Kala-azar: A chronic and potentially fatal disease caused by ‘Leishmania donovani’, a parasite that is transmitted by sandfly bites. It affects and spreads to internal organs like liver, spleen, bone marrow and lymph nodes. Around 147 million people in Bangladesh, India and Nepal are at risk of kala-azar, according to World Health Organization figures for 2006.

Injecting fluids into the long bone of patients vulnerable to nerve collapse: This process remains a challenge in India. Intraosseous devices are uncommon in India, and are mainly used for children. If injected incorrectly, it can lead to complications.

THE BHATTACHARJEE PUPIL EXPANSION RING
When the pupil cannot be dilated with medicated eye drops for cataract surgery, it needs to be expanded with a mechanical device. The process is expensive as it requires a Malyugin ring, which is made in the US and costs around Rs.8,500. Iris hooks are a cheaper alternative, but require four additional incisions, increasing the risk of infection. The Bhattacharjee ring is easier and safer to use than the Malyugin ring. It is also more versatile and can be used for operations like the advanced femtosecond laser cataract surgery, unlike the other rings. It is still undergoing clinical trials and will cost less than one-fourth of the Malyugin ring.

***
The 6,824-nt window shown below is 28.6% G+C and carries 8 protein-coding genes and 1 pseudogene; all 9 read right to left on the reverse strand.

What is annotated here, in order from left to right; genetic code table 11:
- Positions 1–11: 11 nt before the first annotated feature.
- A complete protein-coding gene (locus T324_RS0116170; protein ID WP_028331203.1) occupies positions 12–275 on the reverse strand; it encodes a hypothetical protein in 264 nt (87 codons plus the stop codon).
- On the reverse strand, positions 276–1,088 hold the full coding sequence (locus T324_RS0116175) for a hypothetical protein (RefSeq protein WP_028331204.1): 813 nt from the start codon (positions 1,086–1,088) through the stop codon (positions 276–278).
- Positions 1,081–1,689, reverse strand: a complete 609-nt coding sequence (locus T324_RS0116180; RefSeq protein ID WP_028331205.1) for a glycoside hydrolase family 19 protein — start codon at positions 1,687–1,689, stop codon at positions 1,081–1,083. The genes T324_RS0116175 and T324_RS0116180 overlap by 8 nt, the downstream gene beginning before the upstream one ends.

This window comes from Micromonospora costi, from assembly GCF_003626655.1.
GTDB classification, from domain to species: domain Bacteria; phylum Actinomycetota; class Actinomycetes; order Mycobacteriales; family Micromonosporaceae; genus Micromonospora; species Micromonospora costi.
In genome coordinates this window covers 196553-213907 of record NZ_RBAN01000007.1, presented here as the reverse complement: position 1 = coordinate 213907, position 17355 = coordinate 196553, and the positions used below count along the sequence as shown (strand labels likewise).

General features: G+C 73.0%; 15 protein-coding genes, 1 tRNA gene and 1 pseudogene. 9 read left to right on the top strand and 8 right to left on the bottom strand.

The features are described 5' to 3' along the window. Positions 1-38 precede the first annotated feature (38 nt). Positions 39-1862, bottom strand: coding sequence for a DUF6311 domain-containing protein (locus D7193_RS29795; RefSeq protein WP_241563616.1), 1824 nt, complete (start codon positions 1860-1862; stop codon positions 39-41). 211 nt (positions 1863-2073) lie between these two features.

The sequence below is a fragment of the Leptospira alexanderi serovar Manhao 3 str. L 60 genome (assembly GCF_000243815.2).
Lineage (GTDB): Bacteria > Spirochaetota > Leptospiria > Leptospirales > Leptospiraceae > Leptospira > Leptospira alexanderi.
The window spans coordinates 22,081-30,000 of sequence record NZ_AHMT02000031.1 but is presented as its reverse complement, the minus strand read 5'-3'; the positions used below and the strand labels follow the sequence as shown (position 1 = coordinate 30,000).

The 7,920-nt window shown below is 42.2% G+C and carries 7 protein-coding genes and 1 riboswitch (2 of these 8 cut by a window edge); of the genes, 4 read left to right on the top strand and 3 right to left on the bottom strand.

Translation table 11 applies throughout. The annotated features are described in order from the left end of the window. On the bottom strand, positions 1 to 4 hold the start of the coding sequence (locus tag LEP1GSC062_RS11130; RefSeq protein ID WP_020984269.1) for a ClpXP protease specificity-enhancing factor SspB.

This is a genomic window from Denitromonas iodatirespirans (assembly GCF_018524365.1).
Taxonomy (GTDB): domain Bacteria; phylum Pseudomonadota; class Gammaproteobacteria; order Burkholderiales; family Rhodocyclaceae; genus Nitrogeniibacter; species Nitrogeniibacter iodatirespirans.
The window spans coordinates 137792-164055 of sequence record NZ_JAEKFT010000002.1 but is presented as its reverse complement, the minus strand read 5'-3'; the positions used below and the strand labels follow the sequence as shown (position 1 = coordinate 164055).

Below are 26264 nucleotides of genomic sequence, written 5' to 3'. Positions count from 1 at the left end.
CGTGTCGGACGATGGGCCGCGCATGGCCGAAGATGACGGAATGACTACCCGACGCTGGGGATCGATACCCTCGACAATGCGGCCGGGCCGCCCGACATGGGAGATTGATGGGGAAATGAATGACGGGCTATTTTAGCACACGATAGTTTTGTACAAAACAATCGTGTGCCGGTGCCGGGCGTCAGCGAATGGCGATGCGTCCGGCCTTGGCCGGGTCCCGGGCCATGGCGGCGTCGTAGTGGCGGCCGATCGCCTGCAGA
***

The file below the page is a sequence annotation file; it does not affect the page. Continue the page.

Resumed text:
IO DEVICE FOR EMERGENCIES

Around 10-40% emergency cases lead to further complications when doctors are unable to administer drugs intravenously. The veins can collapse in patients with low blood pressure, burn injuries, cardiac arrest, severe dehydration and trauma among other conditions. “In emergency cases, time is extremely critical and you cannot waste it by looking long for a vein,” said Dr Sandeep Singh, a cardiologist at AIIMS. To counter this issue, doctors inject the drugs in the patient’s long bone (lower leg bone-tibia), which are full of blood vessels. This process is done through an intraosseous (IO) device, which is rare in India and can only be conducted by a trained professional. Dr Singh, in collaboration with product designer Jayant Karve, has made an injection-moulding device, which is accurate, safe and easy to use. The device injects fluid (medicine, for example) inside the long bone of a patient. The device will be much cheaper than what is available in the market.

KIT TO DIAGNOSE KALA-AZAR

Kala-azar (scientific name, ‘leishmaniasis’) is widely considered as the second largest parasitic killer in the world after malaria. India is one of the six countries that record the highest number of patients suffering from this disease, according to Dr Sarman Singh, head of clinical microbiology at AIIMS. “Earlier tests to diagnose kala-azar were done by collecting sample either through puncture of bone-marrow or spleen, which is dangerous and extremely painful,” he said. To overcome this problem, Dr Singh invented a diagnostic kit that uses a simple blood test. The kit was commercially launched in 2006 by Surat-based Span Diagnostics Ltd, which manufactures ready-made diagnostic products under the brand name “Signal-KA”. The kit is available at Rs. 40 per test.